History of Landscape Architecture at IllinoisThe University of Illinois at Urbana-Champaign was among the first institutions in the nation to offer an educational program in landscape architecture, with a degree program in place by 1907. Today, the Department of Landscape Architecture sponsors one of the leading graduate-level academic and research programs in the country. It has produced some of the best known practitioners in the U.S. and its students and faculty have gone on to direct programs at over half a dozen other universities. Following is a brief outline of the department's long and distinguished history. In addition you may wish to view a library listing of Master's theses or Departmental and student publications and project papers.
|1868||A course in Landscape Gardening was first offered at the University of Illinois, and in 1871, a course in Garden Architecture was added.|
|1896||Joseph Cullen Blair came to the University from Cornell. Though his primary interest was in Horticulture, it was through his interest in LA that professional courses in Landscape Architecture, and later City Planning, were initiated.|
|1907||The curriculum required for the degree of Landscape Gardening was initiated.|
|1912||The Division of Landscape Architecture was created under Ralph Rodney Root, and the library was established. The era immediately preceding the first World War was the high point in interest in professional careers for women.|
|1920's||A long tenure faculty developed in the 20's included Mary McAdams, Irving Peterson, Otto Schaffer, Harland Bartholomew, Stanley White, Florence Bell Robinson, and Karl Lohmann.|
|1929||Illinois was one of the first eight schools selected as qualifying to meet the standards of the American Society of Landscape Architects for accreditation.|
|1931||The Division of Landscape Architecture was reorganized as a department in the newly formed College of Fine and Applied Arts.|
|1945||The graduate program in Landscape Architecture was established.|
|1950||The Ryerson Traveling Fellowship was established.|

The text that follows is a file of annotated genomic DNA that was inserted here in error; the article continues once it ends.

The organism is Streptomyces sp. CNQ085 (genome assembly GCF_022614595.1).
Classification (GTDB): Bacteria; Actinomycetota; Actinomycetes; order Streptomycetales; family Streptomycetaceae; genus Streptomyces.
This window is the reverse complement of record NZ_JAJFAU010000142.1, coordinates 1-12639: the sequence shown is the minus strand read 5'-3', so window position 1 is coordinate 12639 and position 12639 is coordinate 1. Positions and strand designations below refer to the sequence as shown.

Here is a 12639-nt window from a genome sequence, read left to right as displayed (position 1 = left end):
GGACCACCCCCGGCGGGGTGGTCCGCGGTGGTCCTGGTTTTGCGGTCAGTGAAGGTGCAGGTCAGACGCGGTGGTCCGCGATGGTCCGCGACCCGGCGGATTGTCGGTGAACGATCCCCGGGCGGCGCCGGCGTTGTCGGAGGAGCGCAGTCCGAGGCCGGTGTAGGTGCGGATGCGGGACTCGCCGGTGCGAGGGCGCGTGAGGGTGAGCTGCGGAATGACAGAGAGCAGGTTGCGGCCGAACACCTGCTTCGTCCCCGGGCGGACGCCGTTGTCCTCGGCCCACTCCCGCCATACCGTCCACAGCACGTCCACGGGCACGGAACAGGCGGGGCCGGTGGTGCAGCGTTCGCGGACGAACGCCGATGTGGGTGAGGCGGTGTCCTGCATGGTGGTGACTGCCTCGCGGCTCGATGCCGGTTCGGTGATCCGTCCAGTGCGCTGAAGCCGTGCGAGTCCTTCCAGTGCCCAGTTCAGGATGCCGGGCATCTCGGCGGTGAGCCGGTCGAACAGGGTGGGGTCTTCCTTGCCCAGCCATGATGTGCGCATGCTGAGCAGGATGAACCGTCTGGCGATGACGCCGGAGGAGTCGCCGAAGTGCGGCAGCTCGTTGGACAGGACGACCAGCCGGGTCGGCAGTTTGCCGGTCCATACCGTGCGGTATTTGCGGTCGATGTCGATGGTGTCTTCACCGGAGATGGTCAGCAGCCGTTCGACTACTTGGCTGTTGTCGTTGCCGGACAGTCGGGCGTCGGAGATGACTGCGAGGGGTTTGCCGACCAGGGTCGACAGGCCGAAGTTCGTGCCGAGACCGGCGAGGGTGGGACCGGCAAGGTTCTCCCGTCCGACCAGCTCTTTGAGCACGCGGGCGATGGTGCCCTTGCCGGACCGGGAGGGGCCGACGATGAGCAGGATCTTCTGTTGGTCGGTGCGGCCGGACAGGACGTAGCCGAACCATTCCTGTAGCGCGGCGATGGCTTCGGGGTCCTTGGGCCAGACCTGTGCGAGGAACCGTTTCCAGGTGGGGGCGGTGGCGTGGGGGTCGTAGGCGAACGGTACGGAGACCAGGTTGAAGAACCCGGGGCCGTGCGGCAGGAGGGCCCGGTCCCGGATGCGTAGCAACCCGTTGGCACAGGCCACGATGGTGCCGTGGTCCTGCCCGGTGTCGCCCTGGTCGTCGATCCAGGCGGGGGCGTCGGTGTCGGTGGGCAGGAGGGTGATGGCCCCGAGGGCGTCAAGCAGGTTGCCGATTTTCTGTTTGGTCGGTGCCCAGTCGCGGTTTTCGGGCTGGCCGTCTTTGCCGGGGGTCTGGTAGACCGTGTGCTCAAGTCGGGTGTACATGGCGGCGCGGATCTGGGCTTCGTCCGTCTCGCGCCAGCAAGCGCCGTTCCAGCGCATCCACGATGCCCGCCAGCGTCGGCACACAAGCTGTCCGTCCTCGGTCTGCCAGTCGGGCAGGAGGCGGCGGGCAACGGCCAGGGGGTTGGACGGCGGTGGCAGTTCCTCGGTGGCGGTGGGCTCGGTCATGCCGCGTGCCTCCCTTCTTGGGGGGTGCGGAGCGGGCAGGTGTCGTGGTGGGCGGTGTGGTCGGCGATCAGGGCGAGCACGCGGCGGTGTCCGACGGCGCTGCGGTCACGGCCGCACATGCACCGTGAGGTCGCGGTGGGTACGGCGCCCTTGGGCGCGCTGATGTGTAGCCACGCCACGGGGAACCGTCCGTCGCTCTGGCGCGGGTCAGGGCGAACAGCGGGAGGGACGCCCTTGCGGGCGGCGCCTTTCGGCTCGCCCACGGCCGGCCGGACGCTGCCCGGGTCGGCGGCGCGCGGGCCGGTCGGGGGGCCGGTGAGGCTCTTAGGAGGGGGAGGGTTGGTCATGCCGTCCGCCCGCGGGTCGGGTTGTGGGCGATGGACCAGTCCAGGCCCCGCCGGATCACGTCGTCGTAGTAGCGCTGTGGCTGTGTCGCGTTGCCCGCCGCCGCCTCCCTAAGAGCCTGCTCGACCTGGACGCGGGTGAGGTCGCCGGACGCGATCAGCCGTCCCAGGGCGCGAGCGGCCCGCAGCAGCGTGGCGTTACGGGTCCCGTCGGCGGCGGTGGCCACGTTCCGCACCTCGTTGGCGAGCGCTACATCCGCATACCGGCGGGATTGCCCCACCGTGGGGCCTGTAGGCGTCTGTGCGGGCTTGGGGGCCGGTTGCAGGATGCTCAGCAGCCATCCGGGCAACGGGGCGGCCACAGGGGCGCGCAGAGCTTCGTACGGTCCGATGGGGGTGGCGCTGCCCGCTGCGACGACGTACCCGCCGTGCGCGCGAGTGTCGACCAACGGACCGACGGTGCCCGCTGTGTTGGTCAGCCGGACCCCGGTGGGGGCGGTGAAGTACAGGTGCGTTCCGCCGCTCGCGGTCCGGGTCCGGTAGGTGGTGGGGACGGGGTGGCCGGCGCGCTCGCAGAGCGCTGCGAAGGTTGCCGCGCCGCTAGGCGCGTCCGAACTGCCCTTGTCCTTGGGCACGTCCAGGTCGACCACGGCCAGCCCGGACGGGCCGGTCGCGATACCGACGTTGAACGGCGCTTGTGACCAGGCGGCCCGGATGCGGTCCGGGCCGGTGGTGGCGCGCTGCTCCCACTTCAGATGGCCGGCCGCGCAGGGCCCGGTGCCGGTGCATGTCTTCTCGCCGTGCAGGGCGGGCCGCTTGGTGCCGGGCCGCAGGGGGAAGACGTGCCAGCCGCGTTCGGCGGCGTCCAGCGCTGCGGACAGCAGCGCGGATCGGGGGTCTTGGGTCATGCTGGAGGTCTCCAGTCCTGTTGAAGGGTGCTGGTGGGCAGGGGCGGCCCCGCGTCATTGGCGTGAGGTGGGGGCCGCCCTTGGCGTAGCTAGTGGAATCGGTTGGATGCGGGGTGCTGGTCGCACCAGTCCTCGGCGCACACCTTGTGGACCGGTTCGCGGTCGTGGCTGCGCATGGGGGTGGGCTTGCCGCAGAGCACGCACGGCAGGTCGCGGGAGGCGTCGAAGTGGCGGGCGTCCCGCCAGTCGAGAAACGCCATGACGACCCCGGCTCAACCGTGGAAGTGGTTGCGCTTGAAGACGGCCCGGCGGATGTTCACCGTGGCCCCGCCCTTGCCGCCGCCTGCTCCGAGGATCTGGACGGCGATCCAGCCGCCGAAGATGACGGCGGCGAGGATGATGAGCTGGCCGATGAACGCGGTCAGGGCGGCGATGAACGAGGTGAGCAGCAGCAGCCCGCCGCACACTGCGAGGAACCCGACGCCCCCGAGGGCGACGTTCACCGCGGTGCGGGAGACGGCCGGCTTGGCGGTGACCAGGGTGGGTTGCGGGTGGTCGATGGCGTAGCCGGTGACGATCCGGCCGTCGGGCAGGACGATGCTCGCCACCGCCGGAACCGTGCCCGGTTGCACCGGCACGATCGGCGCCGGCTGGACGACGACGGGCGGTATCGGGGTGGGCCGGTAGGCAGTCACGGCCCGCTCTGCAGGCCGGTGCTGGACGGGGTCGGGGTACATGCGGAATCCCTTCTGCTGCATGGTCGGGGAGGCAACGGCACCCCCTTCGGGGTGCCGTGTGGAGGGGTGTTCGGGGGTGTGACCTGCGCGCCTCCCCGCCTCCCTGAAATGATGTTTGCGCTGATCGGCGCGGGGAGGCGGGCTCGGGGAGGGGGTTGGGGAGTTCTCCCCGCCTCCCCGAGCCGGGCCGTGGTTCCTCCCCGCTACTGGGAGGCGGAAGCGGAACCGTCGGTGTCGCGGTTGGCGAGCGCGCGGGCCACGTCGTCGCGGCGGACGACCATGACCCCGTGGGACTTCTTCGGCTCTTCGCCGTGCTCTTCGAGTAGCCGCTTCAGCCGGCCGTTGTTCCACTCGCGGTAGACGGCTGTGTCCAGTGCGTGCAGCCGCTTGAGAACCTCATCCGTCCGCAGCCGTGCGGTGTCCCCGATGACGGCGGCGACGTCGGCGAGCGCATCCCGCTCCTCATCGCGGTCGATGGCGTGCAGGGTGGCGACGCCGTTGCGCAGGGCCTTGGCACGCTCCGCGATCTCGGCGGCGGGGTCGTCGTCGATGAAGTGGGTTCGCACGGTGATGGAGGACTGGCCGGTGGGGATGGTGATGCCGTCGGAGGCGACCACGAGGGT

|1951||The first landscape architecture advanced degree was awarded.|
|1954||The Department was renamed the Department of City Planning and Landscape Architecture. The Bureau of Community Planning (established in 1934) was incorporated into the new departmental structure.|
|1955||Louis Wetmore was named Head and the Department was organized into two divisions: Landscape Architecture and City Planning.|
|1958||The last BS in Landscape Operations was awarded.|
|1965||The Division of Landscape Architecture was given separate departmental status, with William Carnes as Chairman of Landscape Architecture.|
|1968||The undergraduate degree designation of BFA in LA was changed to BLA.|
|1970||Department administration was changed to a Headship and Robert Riley became Head.|
|1971||The graduate program was expanded, and directed toward two areas of emphasis: regional design work, and design-behavior interactions.|
|1975||An evaluation of the undergraduate curriculum resulted in restructuring and re-sequencing of several courses, maintaining the 4 year/128 credit-hour structure.|
|1982||Hideo Sasaki, Class of '46, received an Honorary Doctorate from University of Illinois.|
|1982-84||The Department invested much of its energy and resources in computer-based design education, both at the graduate and undergraduate levels, becoming one of the leading schools in this field in the country.|
|1983||The first Sasaki Lecture was delivered.|
|1984||Department received an equipment grant from IBM and developed a plan for integrating computers into design education.|